Family photography consisting of 4 family members sat on the sofa and smiling for a photograph. A young boy is on the left, with his dad next to him. The mother is next to the dad, and lastly, on the far right is another teenage boy, older than the first.

How long do I get help for? 

You’ll be glad to know that we can work with you for up to 12 weeks. This might mean speaking to you once a week or several times a week. It may go on for 12 weeks or you may feel that you’ve got the help you need after just 3 weeks.  

Plus, there’s no boring work for you to do either! No filling in forms or writing loads of things down. We do that part so you can save your super brainpower for your school homework and figuring out how Stranger Things ends, or whether Daniel and Johnny become good friends.  

Also, if you decide you don’t want to work with us (even though we are pretty cool), you don’t have to. 

How exactly do you help? 

We can help in a number of ways. It could be:

  • Speaking to you and giving you advice
  • Attending a school meeting with or for you
  • Signposting you to a specific service that specialises in the kind of help you need
  • And much more!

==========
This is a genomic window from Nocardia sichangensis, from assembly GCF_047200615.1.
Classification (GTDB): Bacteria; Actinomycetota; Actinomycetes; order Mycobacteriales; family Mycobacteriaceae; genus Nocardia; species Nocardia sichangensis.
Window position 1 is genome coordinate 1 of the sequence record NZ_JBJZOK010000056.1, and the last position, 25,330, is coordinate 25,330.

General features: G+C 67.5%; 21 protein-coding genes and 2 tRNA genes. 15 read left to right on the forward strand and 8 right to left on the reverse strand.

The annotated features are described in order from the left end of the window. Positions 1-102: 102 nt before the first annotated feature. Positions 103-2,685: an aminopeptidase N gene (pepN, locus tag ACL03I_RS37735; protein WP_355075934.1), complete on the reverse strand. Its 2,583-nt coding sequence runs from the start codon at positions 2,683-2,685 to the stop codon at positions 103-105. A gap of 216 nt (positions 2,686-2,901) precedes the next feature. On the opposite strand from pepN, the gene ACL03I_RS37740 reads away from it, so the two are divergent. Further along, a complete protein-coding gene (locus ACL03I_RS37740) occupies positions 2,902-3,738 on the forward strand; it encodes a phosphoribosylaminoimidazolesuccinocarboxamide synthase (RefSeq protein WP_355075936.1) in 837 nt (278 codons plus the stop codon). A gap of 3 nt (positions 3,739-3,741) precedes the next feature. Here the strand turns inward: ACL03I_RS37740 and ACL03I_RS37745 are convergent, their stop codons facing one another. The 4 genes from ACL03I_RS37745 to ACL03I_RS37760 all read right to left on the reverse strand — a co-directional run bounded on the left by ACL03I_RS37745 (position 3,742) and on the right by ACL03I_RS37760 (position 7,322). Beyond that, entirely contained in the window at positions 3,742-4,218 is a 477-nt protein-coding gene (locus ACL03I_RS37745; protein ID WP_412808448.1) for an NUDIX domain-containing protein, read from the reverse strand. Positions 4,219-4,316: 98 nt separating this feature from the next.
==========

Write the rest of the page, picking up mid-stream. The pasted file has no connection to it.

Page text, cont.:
After all, people have different skills and abilities. You wouldn’t want the maths teacher helping you with your art homework, would you? It’s better that the maths teacher speaks to the art teacher and gets them to help you with that particular subject, right? Same with us. If we can help you, we will. If not, we will find someone who can! 

Image of 2 people talking whilst sat on opposite ends of the sofa. One lady is wearing a white shirt and is holding notepad and pen. The other is a teenage girl who is wearing a pink hoodie and jeans, smiling at the woman.

How do I get a Family Help Advisor?

If someone who works with you or your family (like a teacher, a nurse, a youth worker, etc) thinks that you may need some help, they can contact our Family Help Gateway service and put in a referral.   

Or, an adult from your family may contact us and say, ‘Oi, you! Yes, you! We need some help!’. The Contact Officer from the Family Gateway will write down what you need help with and then that information (a referral) comes to our team (The Family Help Team). Next, you or a member of your family will receive a call from someone like me, and we can start helping you.

You can also put in a referral for yourself as a child or young person. You can do that by telephoning the Family Gateway on 03000 133 133 or emailing them at  

Cardiff Family Advice and Support logo

Final comments 

So, that’s it from me. I hope I’ve answered some of your questions and given you enough confidence to speak to one of us (a Family Help Worker) should you wish to. And remember, if in between telling us your troubles, you also want to discuss the latest Netflix series, you can…just don’t give away the ending! We look forward to meeting you in the future. 

Related Infromation

This blog is part of the Supporting Young Cardiffians campaign. To see more about the campaign and read real stories from young people who have been helped by CFAS, click here.

Keep up to speed with TheSprout by following us on Twitter, Instagram and Facebook. If you’re sharing anything from this campaign, be sure to use the #CFASNotSoAlone hashtag.